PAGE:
Director/actress Joanna Kerns underwent a double mastectomy after being diagnosed with a breast cancer inside the milk ducts, after what she thought would be a routine Contrast Enhanced Spectral Mammography screening. This is her story.
Ubiquitous. That’s how Dr. Ritu Chopra, my plastic surgeon, described breast cancer on the first follow-up appointment after my bi-lateral mastectomy this past December.
This is what I found when I looked it up.
Pervasive. Abundant. Permeating. That didn’t make me feel any better.
Eight years ago, I directed an episode of "Samantha Who?" The star, Christina Applegate, and I were sitting on set between lighting setups. It was late; we’d been working together for almost six days and I could see that she was tired. I was concerned about her because I knew she was only a few months out of a bi-lateral mastectomy, and we were about to shoot a scene where she had to jump up and down. I had asked the writers to drop this action but they were hesitant. I wanted to make sure she was ok. She told me not to worry; she’d figured out a way to do it.
I’d seen her interviewed on "The Oprah Winfrey Show," where she had shared her story as a cancer survivor. That is what I love about women; we share things. And sitting and talking with her that night on set about our breasts probably saved my life – if not my life - the quality of my life.
I told her I needed a new breast doctor. My radiologist, whom I loved, had just passed away. Christina suggested I should try to get in to see Dr. Kristi Funk of the Pink Lotus Breast Center. I was concerned, as I was a somewhat complicated case. Not complicated in the sense that breast cancer was in my family history, but complicated because, like many women, I am an implant survivor. I say implant 'survivor' because what doctors did not tell us in the '80s was that breast implants, especially those used during that time, had a high rate of failure ranging from leaking, to flipping, to getting hard.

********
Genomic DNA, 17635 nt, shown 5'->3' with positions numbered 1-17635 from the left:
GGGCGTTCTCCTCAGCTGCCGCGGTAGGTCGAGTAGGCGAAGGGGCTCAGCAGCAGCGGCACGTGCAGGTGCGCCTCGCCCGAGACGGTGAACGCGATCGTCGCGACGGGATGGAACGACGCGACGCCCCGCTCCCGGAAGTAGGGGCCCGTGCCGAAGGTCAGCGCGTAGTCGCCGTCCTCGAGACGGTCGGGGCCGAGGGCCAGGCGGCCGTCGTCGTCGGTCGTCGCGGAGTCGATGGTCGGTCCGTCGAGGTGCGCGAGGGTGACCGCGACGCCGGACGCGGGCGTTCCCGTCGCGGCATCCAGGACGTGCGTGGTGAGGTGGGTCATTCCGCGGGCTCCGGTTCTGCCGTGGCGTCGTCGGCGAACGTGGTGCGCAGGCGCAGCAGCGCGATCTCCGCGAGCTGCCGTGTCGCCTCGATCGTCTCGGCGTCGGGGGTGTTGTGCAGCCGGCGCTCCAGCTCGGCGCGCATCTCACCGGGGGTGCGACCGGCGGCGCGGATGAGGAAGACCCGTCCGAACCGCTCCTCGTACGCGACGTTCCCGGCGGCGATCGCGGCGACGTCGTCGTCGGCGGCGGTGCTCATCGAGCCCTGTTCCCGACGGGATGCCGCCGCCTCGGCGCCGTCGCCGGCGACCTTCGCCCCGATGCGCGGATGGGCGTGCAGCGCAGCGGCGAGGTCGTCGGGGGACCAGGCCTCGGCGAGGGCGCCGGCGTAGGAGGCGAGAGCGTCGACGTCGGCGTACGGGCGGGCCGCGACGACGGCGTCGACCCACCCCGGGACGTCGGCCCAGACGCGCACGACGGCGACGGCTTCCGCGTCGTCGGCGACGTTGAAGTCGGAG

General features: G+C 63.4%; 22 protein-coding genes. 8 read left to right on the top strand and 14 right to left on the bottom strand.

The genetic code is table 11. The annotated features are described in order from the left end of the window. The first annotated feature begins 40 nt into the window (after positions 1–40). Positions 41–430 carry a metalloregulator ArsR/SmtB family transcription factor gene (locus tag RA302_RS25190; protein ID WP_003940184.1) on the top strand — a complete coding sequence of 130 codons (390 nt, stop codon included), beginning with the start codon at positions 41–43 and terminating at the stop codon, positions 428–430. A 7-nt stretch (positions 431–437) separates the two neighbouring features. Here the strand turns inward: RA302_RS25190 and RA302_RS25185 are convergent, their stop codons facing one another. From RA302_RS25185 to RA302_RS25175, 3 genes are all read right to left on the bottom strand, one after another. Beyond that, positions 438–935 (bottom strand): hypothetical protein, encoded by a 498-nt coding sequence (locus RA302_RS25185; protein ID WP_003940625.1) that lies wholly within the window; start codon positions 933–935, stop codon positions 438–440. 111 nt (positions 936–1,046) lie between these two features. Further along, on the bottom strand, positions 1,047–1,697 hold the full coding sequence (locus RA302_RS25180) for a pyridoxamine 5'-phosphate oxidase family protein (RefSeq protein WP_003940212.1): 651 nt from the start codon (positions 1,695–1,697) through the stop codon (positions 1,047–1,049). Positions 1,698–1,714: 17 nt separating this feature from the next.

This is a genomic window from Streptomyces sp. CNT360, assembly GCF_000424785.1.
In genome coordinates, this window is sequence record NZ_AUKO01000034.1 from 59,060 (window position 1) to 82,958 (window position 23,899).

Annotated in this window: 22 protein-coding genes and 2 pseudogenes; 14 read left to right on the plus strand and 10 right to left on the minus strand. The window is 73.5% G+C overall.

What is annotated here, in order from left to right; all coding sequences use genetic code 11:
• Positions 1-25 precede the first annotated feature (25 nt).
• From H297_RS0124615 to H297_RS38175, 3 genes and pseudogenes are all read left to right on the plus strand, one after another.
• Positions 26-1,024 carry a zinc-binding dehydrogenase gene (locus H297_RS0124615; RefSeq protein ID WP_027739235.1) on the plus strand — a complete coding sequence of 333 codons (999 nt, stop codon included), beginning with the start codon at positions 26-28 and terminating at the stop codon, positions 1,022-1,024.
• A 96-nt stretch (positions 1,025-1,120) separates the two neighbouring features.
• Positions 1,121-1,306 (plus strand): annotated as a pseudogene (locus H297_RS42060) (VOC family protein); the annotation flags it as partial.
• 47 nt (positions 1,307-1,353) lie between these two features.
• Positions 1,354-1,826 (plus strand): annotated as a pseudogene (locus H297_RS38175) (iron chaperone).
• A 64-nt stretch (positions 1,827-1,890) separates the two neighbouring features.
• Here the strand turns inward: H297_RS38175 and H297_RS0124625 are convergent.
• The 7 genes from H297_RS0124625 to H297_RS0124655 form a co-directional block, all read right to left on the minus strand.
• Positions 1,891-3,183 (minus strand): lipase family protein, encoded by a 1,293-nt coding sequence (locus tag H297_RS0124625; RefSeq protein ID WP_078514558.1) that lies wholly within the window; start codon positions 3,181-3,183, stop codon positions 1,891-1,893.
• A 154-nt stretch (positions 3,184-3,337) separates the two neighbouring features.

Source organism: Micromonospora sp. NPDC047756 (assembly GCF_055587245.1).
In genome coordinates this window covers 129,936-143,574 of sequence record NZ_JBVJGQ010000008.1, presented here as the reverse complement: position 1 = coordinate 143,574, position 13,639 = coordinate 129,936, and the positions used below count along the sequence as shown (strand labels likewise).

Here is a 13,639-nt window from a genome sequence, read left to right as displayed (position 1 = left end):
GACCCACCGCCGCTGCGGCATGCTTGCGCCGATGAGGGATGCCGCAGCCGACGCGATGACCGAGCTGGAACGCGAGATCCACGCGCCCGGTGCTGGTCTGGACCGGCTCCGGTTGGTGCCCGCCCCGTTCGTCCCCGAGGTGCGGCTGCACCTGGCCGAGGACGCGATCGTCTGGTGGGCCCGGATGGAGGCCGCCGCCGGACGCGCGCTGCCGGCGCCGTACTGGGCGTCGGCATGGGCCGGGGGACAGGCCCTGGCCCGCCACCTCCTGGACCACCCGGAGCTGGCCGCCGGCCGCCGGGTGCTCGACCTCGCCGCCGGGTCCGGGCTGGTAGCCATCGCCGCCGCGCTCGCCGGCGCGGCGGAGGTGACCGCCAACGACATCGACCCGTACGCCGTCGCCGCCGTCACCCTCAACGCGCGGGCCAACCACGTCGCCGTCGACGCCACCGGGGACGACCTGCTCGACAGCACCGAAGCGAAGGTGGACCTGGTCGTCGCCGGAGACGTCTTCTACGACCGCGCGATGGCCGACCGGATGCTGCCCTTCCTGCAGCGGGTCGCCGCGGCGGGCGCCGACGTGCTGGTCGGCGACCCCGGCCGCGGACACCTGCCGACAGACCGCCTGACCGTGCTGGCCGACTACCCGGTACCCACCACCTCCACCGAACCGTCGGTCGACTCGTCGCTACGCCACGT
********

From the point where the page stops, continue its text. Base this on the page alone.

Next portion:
They also did not tell you that cancer was harder to detect once an implant was in the way.
Body image is hard for every woman, but when you are an actress the pressure is extremely intense. In 1983, five years after my daughter was born, I caved into my insecurities, got a new pair of perfectly shaped breasts and landed my first series, "The Four Seasons." I remember screen testing in a silk cami and shorts with no bra necessary. It was so liberating.
I loved my new boobs… until I didn’t. Within two years, one of the implants flipped, leaving me with one very oddly-shaped breast. The doctor said, 'No worries, we’ll do it again.' If I remember correctly, he even gave me a discount. But when I woke up, my boobs were (huge). I was horrified. This wasn’t how I saw myself.
I was an athlete, a mom on a sitcom - not a bathing-suit model. I wanted my money back. The truth was, I wanted my own boobs back – the original set - stretch marks and all.